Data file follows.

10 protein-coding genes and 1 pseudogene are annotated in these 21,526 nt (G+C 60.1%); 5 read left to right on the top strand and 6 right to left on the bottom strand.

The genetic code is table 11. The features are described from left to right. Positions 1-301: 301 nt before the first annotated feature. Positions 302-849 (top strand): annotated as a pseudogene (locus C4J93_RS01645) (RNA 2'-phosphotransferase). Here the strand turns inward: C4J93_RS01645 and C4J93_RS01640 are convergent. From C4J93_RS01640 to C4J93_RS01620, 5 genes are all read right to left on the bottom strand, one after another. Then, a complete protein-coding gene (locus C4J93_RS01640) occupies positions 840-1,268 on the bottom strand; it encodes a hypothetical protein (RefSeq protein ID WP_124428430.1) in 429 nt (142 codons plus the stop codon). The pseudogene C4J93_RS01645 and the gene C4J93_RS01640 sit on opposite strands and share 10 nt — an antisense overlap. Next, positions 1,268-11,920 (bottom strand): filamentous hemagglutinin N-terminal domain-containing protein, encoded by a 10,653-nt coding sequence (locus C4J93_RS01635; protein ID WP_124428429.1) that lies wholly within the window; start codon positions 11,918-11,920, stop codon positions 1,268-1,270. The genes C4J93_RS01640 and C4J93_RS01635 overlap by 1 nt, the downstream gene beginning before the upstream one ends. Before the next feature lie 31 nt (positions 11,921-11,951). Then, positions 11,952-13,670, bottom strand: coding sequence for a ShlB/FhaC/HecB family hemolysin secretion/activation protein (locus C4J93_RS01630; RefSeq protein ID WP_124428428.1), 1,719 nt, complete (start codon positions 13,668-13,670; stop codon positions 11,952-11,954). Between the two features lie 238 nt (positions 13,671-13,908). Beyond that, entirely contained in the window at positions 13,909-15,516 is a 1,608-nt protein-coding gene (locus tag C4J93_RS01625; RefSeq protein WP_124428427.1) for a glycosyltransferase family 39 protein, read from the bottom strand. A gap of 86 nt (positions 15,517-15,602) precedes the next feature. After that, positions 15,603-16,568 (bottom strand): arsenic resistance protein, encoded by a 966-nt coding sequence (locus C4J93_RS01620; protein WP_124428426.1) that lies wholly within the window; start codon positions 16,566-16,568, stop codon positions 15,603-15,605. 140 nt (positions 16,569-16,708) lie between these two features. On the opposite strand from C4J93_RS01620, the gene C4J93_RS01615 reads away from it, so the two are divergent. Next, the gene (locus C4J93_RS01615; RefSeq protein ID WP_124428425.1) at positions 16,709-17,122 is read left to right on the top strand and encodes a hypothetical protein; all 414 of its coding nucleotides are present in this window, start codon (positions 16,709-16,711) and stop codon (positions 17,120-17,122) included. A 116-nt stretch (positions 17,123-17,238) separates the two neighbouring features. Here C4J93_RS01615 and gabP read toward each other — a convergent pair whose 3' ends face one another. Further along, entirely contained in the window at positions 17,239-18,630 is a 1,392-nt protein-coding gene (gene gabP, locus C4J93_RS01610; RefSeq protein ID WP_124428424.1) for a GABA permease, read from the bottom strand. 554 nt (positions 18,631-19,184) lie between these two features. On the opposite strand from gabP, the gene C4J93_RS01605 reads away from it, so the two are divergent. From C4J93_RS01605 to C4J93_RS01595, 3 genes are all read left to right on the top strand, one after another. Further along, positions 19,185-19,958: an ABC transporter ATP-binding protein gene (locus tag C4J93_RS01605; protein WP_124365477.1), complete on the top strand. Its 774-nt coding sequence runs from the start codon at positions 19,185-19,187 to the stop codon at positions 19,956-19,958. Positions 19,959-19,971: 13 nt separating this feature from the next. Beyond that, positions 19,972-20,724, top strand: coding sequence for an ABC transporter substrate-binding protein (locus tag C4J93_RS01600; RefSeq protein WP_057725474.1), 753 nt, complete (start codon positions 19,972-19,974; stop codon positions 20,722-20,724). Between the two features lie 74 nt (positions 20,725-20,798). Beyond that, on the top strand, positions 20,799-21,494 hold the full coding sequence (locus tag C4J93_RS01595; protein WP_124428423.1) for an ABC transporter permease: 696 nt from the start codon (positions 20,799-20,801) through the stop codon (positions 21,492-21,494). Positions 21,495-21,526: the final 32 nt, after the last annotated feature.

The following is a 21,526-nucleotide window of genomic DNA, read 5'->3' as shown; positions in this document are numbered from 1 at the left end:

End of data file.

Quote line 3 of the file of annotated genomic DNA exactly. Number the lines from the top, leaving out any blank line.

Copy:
The following is a 21,526-nucleotide window of genomic DNA, read 5'->3' as shown; positions in this document are numbered from 1 at the left end: